Funny nurse #4 was quite knowledgeable about the surgery and had only nice things to say about my doctor. She fastened my wristbands to me and said the anesthesiologist would be here soon, as well as the doctor/surgeon. At that time, Bryan arrived and the nurse explained to him what to expect. He’d wait in the lobby and would be given a “tracking number” to view my progress on the screen in the lobby. The screen details all the stages that a patient is in – surgery, recover, ready for family, etc. It’s like Twitter, only for surgery patients. Next thing you know, we’ll be able to get these updates sent directly to our smart phones.
Then the anesthesiologist comes in to ask me about my medical history and explain anesthesia. Bryan began lamenting that he should have been an anesthesiologist in order to make $300,000 a year. My doctor then came in to answer my last-minute questions and said we were ready to go.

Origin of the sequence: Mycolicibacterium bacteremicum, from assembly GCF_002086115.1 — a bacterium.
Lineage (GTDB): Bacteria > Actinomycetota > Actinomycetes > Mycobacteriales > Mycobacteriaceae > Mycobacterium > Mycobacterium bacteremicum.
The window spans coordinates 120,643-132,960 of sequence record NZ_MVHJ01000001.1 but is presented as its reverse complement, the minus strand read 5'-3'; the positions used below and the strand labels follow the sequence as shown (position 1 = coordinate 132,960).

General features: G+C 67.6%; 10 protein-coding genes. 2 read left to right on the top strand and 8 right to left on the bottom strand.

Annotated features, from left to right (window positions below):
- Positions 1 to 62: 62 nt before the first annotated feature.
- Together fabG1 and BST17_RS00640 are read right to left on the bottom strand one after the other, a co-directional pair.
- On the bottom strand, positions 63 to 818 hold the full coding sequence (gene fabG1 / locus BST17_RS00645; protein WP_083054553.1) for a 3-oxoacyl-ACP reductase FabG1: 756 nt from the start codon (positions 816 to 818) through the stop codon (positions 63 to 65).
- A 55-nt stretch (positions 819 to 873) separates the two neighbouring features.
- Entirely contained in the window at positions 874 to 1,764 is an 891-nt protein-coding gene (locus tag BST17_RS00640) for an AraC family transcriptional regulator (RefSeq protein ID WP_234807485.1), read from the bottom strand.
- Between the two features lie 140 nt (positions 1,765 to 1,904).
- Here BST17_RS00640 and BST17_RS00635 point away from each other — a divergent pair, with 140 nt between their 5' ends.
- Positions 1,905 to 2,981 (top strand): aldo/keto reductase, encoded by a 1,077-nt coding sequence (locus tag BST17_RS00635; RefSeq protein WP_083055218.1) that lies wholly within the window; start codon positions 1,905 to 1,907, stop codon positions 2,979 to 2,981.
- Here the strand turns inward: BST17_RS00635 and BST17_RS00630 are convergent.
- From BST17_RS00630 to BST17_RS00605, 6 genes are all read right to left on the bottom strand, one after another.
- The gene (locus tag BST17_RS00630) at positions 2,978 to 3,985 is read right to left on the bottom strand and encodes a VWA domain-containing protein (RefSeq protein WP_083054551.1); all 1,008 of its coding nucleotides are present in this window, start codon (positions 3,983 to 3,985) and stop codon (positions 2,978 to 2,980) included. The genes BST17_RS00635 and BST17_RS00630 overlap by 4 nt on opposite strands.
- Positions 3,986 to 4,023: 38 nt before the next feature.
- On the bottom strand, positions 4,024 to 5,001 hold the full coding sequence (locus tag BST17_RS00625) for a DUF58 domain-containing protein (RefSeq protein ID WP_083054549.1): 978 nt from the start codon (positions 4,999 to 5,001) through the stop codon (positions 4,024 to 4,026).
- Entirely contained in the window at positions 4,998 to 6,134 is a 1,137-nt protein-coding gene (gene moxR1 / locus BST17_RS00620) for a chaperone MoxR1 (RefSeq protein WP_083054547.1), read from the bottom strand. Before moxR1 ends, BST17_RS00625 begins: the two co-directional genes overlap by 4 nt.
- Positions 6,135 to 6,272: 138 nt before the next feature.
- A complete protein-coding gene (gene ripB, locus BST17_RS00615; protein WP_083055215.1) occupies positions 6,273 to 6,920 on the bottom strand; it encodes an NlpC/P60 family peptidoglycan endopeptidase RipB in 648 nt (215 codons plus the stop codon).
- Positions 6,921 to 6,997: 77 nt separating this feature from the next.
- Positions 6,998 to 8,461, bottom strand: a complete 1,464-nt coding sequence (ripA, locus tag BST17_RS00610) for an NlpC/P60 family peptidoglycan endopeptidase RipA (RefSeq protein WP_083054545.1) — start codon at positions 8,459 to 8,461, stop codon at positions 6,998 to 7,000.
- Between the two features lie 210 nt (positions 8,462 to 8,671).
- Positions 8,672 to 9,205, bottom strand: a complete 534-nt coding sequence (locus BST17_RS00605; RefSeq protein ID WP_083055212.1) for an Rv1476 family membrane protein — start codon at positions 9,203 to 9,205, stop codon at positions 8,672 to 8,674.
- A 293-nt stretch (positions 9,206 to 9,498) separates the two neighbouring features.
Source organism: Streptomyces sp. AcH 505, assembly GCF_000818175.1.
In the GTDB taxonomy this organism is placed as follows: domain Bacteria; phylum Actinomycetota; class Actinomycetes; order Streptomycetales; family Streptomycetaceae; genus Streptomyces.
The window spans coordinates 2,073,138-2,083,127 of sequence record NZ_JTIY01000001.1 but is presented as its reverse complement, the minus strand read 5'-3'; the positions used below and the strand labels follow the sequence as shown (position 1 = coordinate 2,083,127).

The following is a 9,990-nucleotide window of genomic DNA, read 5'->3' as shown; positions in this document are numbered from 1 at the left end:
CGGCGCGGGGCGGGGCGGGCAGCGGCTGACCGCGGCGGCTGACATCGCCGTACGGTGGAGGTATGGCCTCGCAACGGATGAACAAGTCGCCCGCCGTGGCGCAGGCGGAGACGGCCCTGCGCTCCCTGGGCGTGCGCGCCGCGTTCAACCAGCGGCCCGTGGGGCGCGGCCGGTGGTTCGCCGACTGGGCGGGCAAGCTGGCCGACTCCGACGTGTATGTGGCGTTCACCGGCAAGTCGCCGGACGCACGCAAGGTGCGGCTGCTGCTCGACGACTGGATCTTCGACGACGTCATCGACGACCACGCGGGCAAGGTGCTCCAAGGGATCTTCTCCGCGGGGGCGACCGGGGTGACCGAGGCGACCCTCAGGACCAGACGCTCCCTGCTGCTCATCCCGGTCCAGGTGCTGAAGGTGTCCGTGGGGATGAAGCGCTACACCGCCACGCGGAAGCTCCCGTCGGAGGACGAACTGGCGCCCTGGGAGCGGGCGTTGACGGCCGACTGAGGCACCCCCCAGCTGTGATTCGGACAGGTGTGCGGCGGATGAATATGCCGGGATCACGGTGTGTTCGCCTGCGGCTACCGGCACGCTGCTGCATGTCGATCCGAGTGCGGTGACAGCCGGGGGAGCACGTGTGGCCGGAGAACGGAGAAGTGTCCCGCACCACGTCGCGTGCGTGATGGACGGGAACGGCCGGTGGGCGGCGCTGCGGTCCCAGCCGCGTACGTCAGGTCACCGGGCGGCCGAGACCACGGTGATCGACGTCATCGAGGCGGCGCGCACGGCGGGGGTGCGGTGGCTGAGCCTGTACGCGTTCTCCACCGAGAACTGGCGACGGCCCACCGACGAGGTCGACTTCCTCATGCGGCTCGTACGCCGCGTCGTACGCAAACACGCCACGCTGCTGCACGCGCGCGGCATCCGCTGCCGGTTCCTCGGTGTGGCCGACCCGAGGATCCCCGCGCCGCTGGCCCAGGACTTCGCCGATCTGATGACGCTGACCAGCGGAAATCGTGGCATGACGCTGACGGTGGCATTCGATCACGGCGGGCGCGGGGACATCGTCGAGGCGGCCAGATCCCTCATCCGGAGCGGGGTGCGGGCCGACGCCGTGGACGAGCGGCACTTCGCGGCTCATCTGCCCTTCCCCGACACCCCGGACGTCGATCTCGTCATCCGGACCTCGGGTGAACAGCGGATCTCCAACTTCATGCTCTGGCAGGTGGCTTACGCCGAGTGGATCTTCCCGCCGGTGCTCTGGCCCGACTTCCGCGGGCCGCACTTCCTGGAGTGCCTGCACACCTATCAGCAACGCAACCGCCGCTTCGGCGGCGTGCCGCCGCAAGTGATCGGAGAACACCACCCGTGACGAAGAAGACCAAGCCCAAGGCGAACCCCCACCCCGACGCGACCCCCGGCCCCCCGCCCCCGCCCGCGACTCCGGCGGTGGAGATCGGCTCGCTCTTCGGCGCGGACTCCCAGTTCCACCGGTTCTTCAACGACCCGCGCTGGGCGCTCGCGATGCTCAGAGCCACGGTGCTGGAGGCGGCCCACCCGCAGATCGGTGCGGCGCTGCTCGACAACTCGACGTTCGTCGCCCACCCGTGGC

At that point, Nurse #5 – the surgery nurse – arrives to escort me to surgery. I kissed Bryan good-bye and accompanied her to the operating room. I waited until the very last moment to relinquish my glasses since I’m blind as a bat without them. I lie on the operating table and the anesthesiologist is waiting. The room was freezing. And this is from someone who is always warm. I start getting anxious and then…
I was waking up in the recovery room. Waking from anesthesia is the most surreal experience. It’s like you know your body is there, but you’re mind is elsewhere. You can’t feel anything, but things and voices around you are starting to trail in. I don’t remember feeling any pain when I first woke. My mouth was so dry that the nurse was giving me ice chips to help. Then I started to see Bryan make his way toward me. I think I started to cry as he stroked my shoulder. That’s when I started to realize what was going on and I began fully coming out of the haze.
Once I was a bit more alert, I ate and drank some water, nibbled as best I could on Saltines, and they took out my IV. The nurse reviewed the post-op instructions with Bryan. My doctor came by, said the surgery went great, and they removed quite a bit of debris from my right sinus. Not sure why, but that seems to be the only thing that stuck with me about what he said. Apparently I kept asking Bryan if everything went okay.